Do dogs need carbohydrates in their diet?
Are carbohydrates healthy for dogs, or do grains and the like actually harm them? Should the four-legged friend perhaps prefer a “low carb” diet? These are questions that are always hotly debated among dog owners.
Dogs are not pure carnivores, but should nevertheless eat mainly proteins and fat. However, according to widespread expert opinion, carbohydrates are also suitable for the dog’s stomach – at least if the animal consumes them in moderation. To what extent the energy suppliers should be on the menu and to what extent they can even be good for the dog, you can read here.
What are carbohydrates?
Carbohydrates are named after their components: Carbon and water (“hýdor” means “water” in ancient Greek). Roughly, energy sources can be divided into several types:
● simple carbohydrates (single sugars) such as glucose, also called dextrose, or fructose (fruit sugar).
● dual carbohydrates (twofold sugars) such as lactose (milk sugar), table sugar or maltose (malt sugar).
● multiple carbohydrates (three to nine sugar molecules) such as stachyose and verbascose, which are found mainly in legumes.
● Complex carbohydrates (multiple sugars) such as starch and dietary fiber.
In principle, simple carbohydrates can be directly absorbed and utilized by the dog’s body as a source of energy. However, it does not usually need this immediately available energy. If dogs take in too much energy that they do not use, they gradually accumulate energy reserves in the form of fat deposits – they become fat. Sugar is also bad for teeth.
Multiple and complex carbohydrates can be useful for the dog. However, be sure to chop the food heavily before feeding so that the dog can utilize and digest the nutrients it contains.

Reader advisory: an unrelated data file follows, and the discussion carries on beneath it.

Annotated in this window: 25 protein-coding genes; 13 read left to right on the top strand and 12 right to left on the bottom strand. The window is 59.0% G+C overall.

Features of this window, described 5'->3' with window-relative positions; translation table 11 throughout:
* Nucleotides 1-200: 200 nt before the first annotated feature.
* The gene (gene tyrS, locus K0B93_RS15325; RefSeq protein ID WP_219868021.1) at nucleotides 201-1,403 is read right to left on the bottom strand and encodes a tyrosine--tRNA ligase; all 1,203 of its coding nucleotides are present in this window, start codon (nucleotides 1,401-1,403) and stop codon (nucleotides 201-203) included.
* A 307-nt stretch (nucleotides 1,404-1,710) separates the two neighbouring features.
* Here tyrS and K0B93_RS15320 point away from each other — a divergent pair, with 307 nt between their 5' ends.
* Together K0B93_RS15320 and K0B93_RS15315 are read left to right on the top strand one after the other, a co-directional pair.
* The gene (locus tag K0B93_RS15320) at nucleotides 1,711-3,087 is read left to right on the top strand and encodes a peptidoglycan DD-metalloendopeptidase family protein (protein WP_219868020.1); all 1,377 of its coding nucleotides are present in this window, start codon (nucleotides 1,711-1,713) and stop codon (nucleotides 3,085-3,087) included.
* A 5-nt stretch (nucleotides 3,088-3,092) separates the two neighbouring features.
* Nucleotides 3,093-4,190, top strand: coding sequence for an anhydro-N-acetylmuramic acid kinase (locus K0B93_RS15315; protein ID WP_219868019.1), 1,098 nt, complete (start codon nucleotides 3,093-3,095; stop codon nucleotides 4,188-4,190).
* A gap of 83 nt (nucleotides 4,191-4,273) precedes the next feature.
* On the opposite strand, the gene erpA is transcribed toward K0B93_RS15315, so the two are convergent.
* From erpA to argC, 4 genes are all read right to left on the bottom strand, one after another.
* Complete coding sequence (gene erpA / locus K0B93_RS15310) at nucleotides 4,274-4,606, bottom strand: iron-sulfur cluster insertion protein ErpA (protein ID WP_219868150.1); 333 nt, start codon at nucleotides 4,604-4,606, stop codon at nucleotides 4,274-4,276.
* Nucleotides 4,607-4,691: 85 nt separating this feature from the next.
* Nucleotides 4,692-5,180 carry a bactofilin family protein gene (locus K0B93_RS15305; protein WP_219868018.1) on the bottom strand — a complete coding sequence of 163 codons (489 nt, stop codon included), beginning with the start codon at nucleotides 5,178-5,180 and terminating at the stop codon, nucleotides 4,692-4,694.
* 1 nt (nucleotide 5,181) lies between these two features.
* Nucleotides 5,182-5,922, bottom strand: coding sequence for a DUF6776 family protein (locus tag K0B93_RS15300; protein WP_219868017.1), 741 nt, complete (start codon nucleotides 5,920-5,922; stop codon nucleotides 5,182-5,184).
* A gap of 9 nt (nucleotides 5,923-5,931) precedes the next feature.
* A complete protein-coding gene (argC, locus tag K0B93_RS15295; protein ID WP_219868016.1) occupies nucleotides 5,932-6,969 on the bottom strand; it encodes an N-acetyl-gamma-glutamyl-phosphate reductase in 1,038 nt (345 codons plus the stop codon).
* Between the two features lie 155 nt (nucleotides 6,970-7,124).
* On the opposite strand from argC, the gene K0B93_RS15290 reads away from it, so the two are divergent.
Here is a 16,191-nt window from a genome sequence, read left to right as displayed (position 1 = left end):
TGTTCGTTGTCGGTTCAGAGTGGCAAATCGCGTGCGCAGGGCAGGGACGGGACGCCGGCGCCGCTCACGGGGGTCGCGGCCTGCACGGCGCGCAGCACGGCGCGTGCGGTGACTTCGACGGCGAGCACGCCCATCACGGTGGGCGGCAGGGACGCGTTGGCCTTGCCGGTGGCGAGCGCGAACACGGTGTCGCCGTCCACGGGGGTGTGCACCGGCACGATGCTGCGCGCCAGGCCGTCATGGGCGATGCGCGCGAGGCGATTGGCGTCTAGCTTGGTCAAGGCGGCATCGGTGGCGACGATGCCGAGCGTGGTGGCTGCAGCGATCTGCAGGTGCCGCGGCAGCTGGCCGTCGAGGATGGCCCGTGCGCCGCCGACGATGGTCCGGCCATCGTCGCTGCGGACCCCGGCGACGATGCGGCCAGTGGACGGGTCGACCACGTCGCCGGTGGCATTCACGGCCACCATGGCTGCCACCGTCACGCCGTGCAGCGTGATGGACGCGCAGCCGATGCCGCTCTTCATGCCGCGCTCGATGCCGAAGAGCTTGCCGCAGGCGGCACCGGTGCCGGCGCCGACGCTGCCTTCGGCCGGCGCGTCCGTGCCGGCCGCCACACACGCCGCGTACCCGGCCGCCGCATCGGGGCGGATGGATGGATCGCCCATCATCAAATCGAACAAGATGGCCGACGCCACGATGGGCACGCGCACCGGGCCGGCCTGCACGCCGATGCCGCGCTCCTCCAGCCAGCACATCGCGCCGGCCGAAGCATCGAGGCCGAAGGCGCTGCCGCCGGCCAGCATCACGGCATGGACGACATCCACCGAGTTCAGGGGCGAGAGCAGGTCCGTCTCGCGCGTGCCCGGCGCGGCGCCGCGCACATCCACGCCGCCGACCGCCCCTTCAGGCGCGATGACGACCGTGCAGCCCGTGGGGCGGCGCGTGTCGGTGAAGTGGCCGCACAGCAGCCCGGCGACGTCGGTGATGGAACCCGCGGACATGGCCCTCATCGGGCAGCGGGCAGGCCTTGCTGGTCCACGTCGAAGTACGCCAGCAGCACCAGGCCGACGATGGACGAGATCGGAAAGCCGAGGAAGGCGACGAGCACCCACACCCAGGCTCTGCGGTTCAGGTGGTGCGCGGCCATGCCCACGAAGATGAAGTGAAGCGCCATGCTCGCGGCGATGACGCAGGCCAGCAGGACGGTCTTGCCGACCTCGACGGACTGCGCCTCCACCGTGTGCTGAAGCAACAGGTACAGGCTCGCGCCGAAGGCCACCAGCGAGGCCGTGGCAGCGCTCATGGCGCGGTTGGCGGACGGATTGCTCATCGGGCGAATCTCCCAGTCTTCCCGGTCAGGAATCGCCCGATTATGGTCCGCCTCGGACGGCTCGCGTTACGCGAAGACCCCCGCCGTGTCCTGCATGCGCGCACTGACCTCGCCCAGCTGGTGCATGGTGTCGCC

Low carb is not necessarily healthy for the dog
Since carbohydrates are demonized in many human diets, many dog owners consider a “low carb” diet for their fur noses. But this is completely unnecessary, because carbohydrates are basically not harmful to dogs. In fact, four-legged friends have even adapted genetically to the point where they can use carbohydrates as a source of energy – just like us humans.
Are there good and bad carbohydrates for the dog?
On the other hand, a small amount of carbohydrates is sufficient for the dog. This is usually covered by regular dog food. In general, all carbohydrates are an important source of energy for the dog and therefore good – as long as they are not consumed excessively. Because: A disproportionate consumption of carbohydrates can lead to over-fatness, digestive disorders and dental problems, just as it does for masters and mistresses.
Pure sugar and lots of cereals should not be fed to your dog, as they provide too much energy at once, which he cannot burn as quickly. This means that sweets, bread, cakes and cookies are basically taboo for dogs. Raw fruit – for example, a grated apple in a gentle diet meal – is allowed in small quantities. Otherwise, vegetables in moderation are usually well tolerated by the four-legged friend and provide him with additional vitamins.
Positive effect of carbohydrates in dog nutrition
Some types of carbohydrates, on the other hand, can even have positive effects on the psyche of the four-legged friends. The American psychologist Dr. Holly C. Miller, together with her team, found in a study that dogs that are sufficiently supplied with carbohydrates are able to concentrate significantly better in impulse control and are more resistant to stress. A small amount of chopped fruit and vegetables in the diet is therefore not harmful for the dog, but beneficial, the research team concluded.
Result: Carbohydrates as meaningful addition in the dog nutrition
Ultimately, there is no precise information on how rich the dog food should be in carbohydrates. Therefore, it is best to observe your dog and pay attention to digestive problems and weight of the animal. What is certain, however, is that carbohydrates should not form the basis of a dog’s diet. Even if the animals are omnivores, meat should be the main part in their bowl, followed by fish and animal products. In case of doubt, you should consult a veterinarian.